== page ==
“Hi there honey,” Sturgis spoke after her greeting. “I miss you. The house is a mess. When are you coming home? How’s your daddy feeling?”
“I can’t come home for awhile, Sturg. Momma needs me. Daddy died around noon today.”
Sturgis sucked his lower lip between his teeth and bit down hard enough to keep the words he most wanted to say from spouting out. All April heard him say instead was, “I understand, darling. You just do what you gotta do. Tell your momma and your sister they’re lucky to have you.”
A few more words passed between them, heavy like stones sinking in water. When they finished Sturgis carefully settled the telephone back in its charger and sat down heavily on April’s side of the bed.
“God damn rotten BASTARD of a father.” His voice bellowed into the empty bedroom air. “What was WRONG with you that you could EVER touch your daughters? Now you’re gone, damn you! Drank yourself to death and left me here with all the broken pieces while someone slides you underground like the worm that you are. I hope you love it down there because I can sure tell you nobody up here is gonna miss you!”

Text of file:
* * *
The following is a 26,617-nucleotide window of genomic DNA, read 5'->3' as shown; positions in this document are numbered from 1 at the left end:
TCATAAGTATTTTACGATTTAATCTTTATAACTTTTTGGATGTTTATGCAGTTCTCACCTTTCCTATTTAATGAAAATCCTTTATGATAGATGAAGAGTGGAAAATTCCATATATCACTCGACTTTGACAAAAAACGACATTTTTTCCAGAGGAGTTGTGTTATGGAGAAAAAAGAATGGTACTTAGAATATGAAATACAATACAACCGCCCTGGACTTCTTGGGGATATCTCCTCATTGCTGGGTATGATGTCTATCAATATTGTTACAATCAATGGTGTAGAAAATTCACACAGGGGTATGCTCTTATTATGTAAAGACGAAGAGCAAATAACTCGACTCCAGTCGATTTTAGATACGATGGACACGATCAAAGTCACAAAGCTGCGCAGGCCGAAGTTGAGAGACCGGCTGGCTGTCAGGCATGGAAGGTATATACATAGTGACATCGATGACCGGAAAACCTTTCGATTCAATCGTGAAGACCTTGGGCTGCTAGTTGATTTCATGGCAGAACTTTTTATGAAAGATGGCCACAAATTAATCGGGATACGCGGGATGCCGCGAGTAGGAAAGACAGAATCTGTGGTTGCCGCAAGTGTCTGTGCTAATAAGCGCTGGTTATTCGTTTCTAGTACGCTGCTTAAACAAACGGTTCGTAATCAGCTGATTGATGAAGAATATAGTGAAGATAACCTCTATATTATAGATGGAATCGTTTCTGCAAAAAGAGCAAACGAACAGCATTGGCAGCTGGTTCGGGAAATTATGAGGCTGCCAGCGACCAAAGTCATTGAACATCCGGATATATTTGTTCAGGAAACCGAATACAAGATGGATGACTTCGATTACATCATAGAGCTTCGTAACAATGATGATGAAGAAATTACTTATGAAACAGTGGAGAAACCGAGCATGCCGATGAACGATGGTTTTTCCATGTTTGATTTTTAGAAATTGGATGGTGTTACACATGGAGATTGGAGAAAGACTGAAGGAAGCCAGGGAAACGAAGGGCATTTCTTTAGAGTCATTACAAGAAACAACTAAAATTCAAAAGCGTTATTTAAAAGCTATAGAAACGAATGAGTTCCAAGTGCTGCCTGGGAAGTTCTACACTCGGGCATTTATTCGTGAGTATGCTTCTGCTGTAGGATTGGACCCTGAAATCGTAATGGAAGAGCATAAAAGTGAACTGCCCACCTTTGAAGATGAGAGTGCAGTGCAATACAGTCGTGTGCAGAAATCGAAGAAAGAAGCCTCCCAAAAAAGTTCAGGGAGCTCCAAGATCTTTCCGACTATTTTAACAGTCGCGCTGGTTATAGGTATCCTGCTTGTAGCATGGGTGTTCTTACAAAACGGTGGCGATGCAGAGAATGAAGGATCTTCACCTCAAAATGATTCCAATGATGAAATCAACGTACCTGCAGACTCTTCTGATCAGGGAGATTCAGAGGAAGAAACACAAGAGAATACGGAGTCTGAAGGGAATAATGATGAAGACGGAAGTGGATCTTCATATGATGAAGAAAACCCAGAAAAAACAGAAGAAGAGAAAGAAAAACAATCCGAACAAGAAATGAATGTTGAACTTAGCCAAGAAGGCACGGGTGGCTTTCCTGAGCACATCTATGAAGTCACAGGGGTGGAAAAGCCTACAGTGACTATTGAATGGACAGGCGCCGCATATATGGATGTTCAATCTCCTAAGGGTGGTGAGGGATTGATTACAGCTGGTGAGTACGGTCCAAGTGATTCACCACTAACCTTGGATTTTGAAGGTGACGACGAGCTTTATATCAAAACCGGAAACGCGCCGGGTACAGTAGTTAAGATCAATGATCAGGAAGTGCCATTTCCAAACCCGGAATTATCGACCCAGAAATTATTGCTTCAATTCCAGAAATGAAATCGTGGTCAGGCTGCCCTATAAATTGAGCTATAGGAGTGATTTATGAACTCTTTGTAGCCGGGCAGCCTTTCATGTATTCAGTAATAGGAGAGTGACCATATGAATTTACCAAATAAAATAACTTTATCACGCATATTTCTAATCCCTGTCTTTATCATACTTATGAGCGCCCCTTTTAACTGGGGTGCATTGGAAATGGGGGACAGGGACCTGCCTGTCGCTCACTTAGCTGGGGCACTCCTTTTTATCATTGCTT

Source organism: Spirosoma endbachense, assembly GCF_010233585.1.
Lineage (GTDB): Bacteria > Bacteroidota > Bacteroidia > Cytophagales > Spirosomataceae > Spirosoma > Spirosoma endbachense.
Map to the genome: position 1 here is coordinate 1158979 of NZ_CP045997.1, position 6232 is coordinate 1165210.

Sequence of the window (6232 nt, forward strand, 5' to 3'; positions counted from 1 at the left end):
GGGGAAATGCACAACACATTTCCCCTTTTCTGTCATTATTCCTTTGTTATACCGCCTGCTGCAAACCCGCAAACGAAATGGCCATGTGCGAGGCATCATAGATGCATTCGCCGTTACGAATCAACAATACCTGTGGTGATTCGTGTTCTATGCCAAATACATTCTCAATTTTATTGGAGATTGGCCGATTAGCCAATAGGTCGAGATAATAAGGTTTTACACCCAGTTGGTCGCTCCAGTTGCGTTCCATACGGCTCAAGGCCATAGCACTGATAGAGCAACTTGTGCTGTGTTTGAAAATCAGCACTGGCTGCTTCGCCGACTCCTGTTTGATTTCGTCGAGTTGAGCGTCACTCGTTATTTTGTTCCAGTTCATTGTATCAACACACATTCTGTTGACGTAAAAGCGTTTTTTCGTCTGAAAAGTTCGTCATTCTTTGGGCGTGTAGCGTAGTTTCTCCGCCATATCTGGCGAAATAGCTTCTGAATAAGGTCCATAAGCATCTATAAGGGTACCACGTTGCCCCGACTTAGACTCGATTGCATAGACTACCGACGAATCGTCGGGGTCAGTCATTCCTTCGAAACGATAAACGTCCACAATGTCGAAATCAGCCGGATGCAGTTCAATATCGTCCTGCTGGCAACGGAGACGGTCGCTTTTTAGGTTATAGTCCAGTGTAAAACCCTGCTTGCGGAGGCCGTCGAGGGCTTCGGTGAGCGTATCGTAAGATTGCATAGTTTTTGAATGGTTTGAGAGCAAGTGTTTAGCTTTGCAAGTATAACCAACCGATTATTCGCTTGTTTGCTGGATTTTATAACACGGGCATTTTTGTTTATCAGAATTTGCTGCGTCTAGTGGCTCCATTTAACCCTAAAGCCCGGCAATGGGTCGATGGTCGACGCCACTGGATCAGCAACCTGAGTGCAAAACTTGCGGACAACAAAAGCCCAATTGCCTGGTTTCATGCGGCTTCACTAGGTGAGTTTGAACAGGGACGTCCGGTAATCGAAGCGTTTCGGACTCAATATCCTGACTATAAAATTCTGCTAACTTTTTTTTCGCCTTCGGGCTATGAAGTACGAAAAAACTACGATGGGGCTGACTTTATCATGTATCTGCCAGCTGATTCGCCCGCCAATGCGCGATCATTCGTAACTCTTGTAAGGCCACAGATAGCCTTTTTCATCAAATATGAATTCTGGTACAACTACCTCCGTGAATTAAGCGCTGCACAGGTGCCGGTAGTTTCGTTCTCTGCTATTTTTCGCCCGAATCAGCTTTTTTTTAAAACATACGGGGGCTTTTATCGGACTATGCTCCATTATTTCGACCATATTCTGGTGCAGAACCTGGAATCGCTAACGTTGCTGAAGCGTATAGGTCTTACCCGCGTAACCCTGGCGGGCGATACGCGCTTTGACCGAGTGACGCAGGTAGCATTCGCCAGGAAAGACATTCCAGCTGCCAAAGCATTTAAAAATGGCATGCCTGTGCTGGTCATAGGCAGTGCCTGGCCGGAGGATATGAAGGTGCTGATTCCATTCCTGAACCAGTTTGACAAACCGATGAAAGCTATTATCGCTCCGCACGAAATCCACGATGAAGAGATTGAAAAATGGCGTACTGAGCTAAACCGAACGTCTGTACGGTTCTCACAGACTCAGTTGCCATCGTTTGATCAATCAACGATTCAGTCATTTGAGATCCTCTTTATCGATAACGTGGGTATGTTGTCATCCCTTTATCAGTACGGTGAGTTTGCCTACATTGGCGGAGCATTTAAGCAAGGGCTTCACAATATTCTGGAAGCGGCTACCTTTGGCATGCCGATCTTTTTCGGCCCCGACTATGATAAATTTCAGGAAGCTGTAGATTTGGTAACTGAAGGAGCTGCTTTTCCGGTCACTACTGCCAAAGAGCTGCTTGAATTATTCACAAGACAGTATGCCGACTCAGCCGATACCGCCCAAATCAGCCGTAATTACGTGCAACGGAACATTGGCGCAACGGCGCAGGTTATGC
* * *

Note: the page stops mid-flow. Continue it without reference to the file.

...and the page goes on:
The longer Sturgis sat there the more he realized that he could smell April, after all. But it wasn’t her perfume. He searched in the night stand drawer and found the small blue cloth bag April kept her sassafras tree root in because it reminded her of home. As he picked it up and pressed it under his nose, smelling it deeply, he suddenly knew what he had to do.
It would be both simple and still the hardest thing of all. He changed his heart, his mind and his attitude. After all, the woman he loved could finally be all his now.
He put the little bag into his front jean pocket, walked into the bathroom, stepped past the toilet, bent down for the towel and didn’t even feel the sharp pain in his back. He pried the soap loose from the towel and placed it carefully on the edge of the sink. On his way back down the hallway he dropped the dirty towel into the laundry hamper where he knew it belonged.
By the time he reached the living room he realized that he was actually feeling much better. He moved to the sofa, gave April’s cushion a pat, and knew she could hear him when he told her, “Don’t you worry about a thing, sunshine! Your daddy’s gone. Your daddy is finally gone.”
Linda Lloyd Danielson